On 14 November 2013, Advocate General (AG) Jääskinen’s opinion in the Dutch supplementary protection certificate (SPC) referral, Georgetown University (C-484/12), was released. AG Jääskinen declined to answer the question of whether or not more than one SPC can be granted in relation to the same basic patent. He did, however, advocate that a patent holder should be afforded the choice of which SPC application should proceed when multiple applications are pending simultaneously, and should be able to surrender previously granted SPCs in order to have another granted.


The District Court of The Hague made the Georgetown University reference on 12 October 2012 in respect of a patent protecting four types of human papillomavirus (HPV) (the patent). Georgetown University sought an SPC for HPV16 under the patent. It had, however, previously obtained other SPCs under the patent for a combination of HPV16 and HPV18 and separately for a combination of HPV6, HPV11, HPV16 and HPV18.

The Dutch Patent Office refused the application for an SPC for HPV16, following comments made by the CJEU in respect of Article 3(c) of Regulation 469/2009 (the SPC Regulation) in Medeva C-322/10, that only one SPC could be granted per basic patent.

In light of Medeva and the historical practice of patent offices across the European Union in granting more than one SPC per patent, the Dutch Court was of the opinion that the correct application of Article 3(c) of the SPC Regulation was not free from doubt. The Dutch court therefore made a reference to the CJEU for clarification as to whether or not the SPC Regulation only permits one SPC per patent and whether or not it is permissible to surrender earlier SPCs to allow the grant of a later one.


AG Jääskinen chose not to analyse the issue of the number of SPCs allowed per patent under Article 3(c) of the SPC Regulation. In his estimation, the views expressed by AG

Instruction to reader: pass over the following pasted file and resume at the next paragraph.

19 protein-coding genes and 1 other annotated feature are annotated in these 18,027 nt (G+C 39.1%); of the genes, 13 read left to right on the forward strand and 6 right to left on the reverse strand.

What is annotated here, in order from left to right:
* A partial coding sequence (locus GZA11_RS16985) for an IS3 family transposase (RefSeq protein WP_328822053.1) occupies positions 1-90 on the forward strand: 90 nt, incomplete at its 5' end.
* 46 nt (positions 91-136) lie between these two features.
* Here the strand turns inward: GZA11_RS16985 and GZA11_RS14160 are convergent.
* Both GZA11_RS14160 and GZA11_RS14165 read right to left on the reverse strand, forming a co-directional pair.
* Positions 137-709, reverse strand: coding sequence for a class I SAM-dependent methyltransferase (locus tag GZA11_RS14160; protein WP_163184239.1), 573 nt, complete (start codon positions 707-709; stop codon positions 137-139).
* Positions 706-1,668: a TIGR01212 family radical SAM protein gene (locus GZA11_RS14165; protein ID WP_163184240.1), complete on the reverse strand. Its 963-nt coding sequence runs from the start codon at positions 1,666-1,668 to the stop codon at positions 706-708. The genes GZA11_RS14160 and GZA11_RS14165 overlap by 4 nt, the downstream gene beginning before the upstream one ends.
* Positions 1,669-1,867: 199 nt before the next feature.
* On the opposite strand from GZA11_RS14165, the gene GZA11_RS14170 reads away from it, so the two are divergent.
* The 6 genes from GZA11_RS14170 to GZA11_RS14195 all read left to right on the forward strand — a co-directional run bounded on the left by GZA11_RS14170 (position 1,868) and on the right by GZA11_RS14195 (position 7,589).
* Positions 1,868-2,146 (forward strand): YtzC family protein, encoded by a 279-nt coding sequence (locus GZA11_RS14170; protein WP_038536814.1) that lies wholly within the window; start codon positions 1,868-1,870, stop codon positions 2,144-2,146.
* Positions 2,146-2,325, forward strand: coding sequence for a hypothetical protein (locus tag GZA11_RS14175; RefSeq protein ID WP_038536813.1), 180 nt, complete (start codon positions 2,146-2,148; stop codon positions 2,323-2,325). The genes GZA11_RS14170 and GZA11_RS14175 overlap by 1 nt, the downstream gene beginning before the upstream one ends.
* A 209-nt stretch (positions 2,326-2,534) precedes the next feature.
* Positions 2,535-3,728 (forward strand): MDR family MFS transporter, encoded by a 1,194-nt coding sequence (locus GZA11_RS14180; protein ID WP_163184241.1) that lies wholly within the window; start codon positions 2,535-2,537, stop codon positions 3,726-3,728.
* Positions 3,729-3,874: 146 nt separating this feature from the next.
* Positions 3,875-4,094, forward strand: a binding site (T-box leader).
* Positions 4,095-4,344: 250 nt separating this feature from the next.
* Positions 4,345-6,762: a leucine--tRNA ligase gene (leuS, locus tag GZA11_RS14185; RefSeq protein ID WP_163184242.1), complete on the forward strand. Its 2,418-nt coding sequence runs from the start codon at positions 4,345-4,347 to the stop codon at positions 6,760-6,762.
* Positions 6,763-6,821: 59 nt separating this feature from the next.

Trszenjak in respect of Medeva provided adequate material for the CJEU to draw its conclusions on that issue.

AG Jääskinen, assuming that only one SPC can be granted per basic patent, recommended that, where multiple SPC applications are pending in respect of the same basic patent, the patent holder should be expressly afforded the choice of which SPC application proceeds through the competent authority. Should a patent holder decline to elect between co-pending applications, the national authorities will need to proceed as stipulated under national law.

Further, AG Jääskinen advised that a patent holder may surrender an SPC in favour of another SPC with the terms of this surrender being exclusively governed by the SPC Regulation, with no national law control. This  surrender should not, however, have retrospective effect, meaning that the product in question will have previously been the subject of an SPC, within the meaning of Article 3(c) of the SPC Regulation, to maintain legal certainty.


The recommendation that patent holders should have the opportunity to elect between co-pending SPC applications, if they cannot all be granted, will be welcomed by patentees. The recommendation that the surrender of SPCs should not have retrospective effect is perhaps not surprising, but does mean that patent holders should exercise caution in surrender strategies to ensure they are not blocked from securing future SPCs by Article 3(c) of the SPC Regulation.

The AG’s opinion is not binding on the CJEU, so patent holders should look out for the final decision on this matter.

After this publication was finalised, the CJEU decision was handed down. The CJEU’s decision will be covered in the next Bulletin.